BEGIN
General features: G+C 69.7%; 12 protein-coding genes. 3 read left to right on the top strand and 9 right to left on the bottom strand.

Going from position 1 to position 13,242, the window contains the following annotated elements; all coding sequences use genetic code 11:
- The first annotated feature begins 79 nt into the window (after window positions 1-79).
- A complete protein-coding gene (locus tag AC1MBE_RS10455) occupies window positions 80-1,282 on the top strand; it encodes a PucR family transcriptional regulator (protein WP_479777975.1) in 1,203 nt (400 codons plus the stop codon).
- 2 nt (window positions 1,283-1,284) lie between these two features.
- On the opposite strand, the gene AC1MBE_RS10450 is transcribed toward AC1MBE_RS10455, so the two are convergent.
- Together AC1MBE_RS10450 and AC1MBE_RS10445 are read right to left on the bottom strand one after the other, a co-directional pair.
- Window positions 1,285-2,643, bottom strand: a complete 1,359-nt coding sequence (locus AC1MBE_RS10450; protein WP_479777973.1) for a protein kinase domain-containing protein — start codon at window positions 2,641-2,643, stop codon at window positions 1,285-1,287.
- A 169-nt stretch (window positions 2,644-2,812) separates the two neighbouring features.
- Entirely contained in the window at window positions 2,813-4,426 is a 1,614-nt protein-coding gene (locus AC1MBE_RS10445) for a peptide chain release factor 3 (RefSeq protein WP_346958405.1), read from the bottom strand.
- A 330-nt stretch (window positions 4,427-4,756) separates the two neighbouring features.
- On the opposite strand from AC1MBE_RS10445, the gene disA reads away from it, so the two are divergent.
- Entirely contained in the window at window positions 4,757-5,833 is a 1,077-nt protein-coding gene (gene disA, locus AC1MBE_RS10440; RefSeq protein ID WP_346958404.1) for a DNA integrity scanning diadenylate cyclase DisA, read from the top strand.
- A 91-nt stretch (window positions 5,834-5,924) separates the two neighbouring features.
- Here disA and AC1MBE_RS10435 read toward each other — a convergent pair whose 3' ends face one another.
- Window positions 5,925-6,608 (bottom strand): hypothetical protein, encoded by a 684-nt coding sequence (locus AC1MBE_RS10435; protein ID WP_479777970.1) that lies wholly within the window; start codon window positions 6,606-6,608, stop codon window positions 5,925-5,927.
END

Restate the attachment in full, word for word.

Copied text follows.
General features: G+C 69.7%; 12 protein-coding genes. 3 read left to right on the top strand and 9 right to left on the bottom strand.

Going from position 1 to position 13,242, the window contains the following annotated elements; all coding sequences use genetic code 11:
- The first annotated feature begins 79 nt into the window (after window positions 1-79).
- A complete protein-coding gene (locus tag AC1MBE_RS10455) occupies window positions 80-1,282 on the top strand; it encodes a PucR family transcriptional regulator (protein WP_479777975.1) in 1,203 nt (400 codons plus the stop codon).
- 2 nt (window positions 1,283-1,284) lie between these two features.
- On the opposite strand, the gene AC1MBE_RS10450 is transcribed toward AC1MBE_RS10455, so the two are convergent.
- Together AC1MBE_RS10450 and AC1MBE_RS10445 are read right to left on the bottom strand one after the other, a co-directional pair.
- Window positions 1,285-2,643, bottom strand: a complete 1,359-nt coding sequence (locus AC1MBE_RS10450; protein WP_479777973.1) for a protein kinase domain-containing protein — start codon at window positions 2,641-2,643, stop codon at window positions 1,285-1,287.
- A 169-nt stretch (window positions 2,644-2,812) separates the two neighbouring features.
- Entirely contained in the window at window positions 2,813-4,426 is a 1,614-nt protein-coding gene (locus AC1MBE_RS10445) for a peptide chain release factor 3 (RefSeq protein WP_346958405.1), read from the bottom strand.
- A 330-nt stretch (window positions 4,427-4,756) separates the two neighbouring features.
- On the opposite strand from AC1MBE_RS10445, the gene disA reads away from it, so the two are divergent.
- Entirely contained in the window at window positions 4,757-5,833 is a 1,077-nt protein-coding gene (gene disA, locus AC1MBE_RS10440; RefSeq protein ID WP_346958404.1) for a DNA integrity scanning diadenylate cyclase DisA, read from the top strand.
- A 91-nt stretch (window positions 5,834-5,924) separates the two neighbouring features.
- Here disA and AC1MBE_RS10435 read toward each other — a convergent pair whose 3' ends face one another.
- Window positions 5,925-6,608 (bottom strand): hypothetical protein, encoded by a 684-nt coding sequence (locus AC1MBE_RS10435; protein ID WP_479777970.1) that lies wholly within the window; start codon window positions 6,606-6,608, stop codon window positions 5,925-5,927.